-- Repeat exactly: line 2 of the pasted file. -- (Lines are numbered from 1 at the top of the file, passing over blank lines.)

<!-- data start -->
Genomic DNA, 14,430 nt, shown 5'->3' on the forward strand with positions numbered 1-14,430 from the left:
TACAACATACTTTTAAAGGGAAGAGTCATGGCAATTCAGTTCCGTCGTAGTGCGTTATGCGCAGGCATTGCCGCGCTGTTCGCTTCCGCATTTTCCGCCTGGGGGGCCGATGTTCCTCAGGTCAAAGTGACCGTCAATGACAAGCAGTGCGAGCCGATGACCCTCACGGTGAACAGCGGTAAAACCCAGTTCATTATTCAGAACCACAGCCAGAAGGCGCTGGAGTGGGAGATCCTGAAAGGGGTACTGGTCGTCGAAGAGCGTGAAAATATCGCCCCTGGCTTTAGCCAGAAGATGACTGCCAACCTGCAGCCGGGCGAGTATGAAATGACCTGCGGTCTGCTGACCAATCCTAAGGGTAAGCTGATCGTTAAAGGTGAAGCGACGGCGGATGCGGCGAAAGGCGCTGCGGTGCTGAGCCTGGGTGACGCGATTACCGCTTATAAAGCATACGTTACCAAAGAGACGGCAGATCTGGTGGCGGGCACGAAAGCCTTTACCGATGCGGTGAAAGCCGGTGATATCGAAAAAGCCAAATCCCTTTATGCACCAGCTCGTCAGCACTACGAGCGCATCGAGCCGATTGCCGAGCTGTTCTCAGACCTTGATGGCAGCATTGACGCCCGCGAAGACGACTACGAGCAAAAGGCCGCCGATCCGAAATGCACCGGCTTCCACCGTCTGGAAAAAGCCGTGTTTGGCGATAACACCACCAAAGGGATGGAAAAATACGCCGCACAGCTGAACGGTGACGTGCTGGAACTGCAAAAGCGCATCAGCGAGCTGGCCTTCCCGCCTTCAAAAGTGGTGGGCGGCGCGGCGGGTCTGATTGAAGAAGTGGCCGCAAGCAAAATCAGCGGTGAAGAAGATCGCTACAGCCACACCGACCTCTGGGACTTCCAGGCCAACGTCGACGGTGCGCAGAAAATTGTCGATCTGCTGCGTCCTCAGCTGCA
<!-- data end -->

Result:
TACAACATACTTTTAAAGGGAAGAGTCATGGCAATTCAGTTCCGTCGTAGTGCGTTATGCGCAGGCATTGCCGCGCTGTTCGCTTCCGCATTTTCCGCCTGGGGGGCCGATGTTCCTCAGGTCAAAGTGACCGTCAATGACAAGCAGTGCGAGCCGATGACCCTCACGGTGAACAGCGGTAAAACCCAGTTCATTATTCAGAACCACAGCCAGAAGGCGCTGGAGTGGGAGATCCTGAAAGGGGTACTGGTCGTCGAAGAGCGTGAAAATATCGCCCCTGGCTTTAGCCAGAAGATGACTGCCAACCTGCAGCCGGGCGAGTATGAAATGACCTGCGGTCTGCTGACCAATCCTAAGGGTAAGCTGATCGTTAAAGGTGAAGCGACGGCGGATGCGGCGAAAGGCGCTGCGGTGCTGAGCCTGGGTGACGCGATTACCGCTTATAAAGCATACGTTACCAAAGAGACGGCAGATCTGGTGGCGGGCACGAAAGCCTTTACCGATGCGGTGAAAGCCGGTGATATCGAAAAAGCCAAATCCCTTTATGCACCAGCTCGTCAGCACTACGAGCGCATCGAGCCGATTGCCGAGCTGTTCTCAGACCTTGATGGCAGCATTGACGCCCGCGAAGACGACTACGAGCAAAAGGCCGCCGATCCGAAATGCACCGGCTTCCACCGTCTGGAAAAAGCCGTGTTTGGCGATAACACCACCAAAGGGATGGAAAAATACGCCGCACAGCTGAACGGTGACGTGCTGGAACTGCAAAAGCGCATCAGCGAGCTGGCCTTCCCGCCTTCAAAAGTGGTGGGCGGCGCGGCGGGTCTGATTGAAGAAGTGGCCGCAAGCAAAATCAGCGGTGAAGAAGATCGCTACAGCCACACCGACCTCTGGGACTTCCAGGCCAACGTCGACGGTGCGCAGAAAATTGTCGATCTGCTGCGTCCTCAGCTGCA